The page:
To halt an international “race to the bottom,” the world needs a global minimum corporate tax rate, the US treasury secretary has urged.
"Together we can use a global minimum tax to make sure the global economy thrives based on a more level playing field in the taxation of multinational corporations, and spurs innovation, growth, and prosperity," Janet Yellen told the Chicago Council on Global Affairs late Monday, adding that countries in the G20 – a group Turkey is part of – are working on such a proposal.
Citing US President Joe Biden's proposals calling for raising the US minimum corporate tax rate and renewed international engagement, she said it is important to work with other countries to end the pressures of tax competition and corporate tax base erosion.
One of the consequences of an interconnected world has been a 30-year “race to the bottom” on corporate tax rates, she argued.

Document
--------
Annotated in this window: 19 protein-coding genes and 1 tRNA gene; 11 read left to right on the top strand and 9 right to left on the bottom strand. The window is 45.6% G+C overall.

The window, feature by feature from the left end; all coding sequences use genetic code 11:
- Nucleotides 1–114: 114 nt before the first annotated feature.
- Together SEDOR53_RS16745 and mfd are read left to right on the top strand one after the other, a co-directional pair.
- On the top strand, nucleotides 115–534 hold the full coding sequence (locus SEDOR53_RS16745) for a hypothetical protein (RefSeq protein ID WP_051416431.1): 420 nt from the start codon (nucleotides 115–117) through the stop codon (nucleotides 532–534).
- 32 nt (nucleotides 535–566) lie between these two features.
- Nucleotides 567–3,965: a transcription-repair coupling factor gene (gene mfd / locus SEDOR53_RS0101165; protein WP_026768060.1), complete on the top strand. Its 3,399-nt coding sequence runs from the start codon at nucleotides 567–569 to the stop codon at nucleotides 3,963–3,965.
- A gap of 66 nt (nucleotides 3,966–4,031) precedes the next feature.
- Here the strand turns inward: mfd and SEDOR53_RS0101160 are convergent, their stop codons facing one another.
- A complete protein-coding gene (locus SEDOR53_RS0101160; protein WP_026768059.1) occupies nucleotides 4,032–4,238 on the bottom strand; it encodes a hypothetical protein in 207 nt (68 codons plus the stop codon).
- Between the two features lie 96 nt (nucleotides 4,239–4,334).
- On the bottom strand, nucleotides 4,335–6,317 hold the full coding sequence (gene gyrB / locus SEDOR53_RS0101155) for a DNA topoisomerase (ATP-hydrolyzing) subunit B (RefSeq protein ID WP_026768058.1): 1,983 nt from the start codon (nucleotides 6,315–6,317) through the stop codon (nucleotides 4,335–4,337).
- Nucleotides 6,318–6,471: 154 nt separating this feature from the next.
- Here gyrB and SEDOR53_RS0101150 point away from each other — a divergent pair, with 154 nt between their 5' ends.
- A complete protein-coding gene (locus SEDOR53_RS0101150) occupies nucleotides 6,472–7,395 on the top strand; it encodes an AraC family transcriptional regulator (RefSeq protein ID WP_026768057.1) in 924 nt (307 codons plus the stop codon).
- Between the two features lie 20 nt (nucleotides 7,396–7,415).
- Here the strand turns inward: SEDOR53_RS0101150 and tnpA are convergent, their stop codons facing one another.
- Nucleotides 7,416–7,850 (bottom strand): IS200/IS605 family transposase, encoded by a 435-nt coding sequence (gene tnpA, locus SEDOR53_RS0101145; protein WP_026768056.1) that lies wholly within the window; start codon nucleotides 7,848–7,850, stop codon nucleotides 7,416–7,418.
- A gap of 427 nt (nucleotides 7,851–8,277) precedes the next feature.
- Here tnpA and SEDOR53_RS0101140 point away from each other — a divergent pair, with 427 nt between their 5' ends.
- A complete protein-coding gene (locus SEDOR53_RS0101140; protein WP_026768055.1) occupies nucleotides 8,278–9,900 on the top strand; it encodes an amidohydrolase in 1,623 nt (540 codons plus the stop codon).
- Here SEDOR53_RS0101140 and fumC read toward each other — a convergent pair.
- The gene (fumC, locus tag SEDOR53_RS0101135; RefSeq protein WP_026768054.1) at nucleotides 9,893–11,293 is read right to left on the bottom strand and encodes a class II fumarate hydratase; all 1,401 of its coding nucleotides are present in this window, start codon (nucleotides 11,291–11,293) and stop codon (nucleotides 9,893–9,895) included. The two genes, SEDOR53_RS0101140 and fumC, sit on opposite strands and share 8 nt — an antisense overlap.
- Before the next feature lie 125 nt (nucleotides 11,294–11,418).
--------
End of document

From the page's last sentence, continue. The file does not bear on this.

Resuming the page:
"Competitiveness is about more than how US-headquartered companies fare against other companies in global merger and acquisition bids," she said.
It is instead about making sure that governments have stable tax systems that raise sufficient revenue to invest in essential public goods and respond to crises, and that all citizens fairly share the burden of financing government, she explained.
Yellen said she will use this week’s IMF and World Bank spring meeting to advance discussions on climate change, press other countries to do their part to support a strong global economic recovery, strengthen tools to improve vaccine access and financing for the world’s poorest countries, and increase the focus on inequality.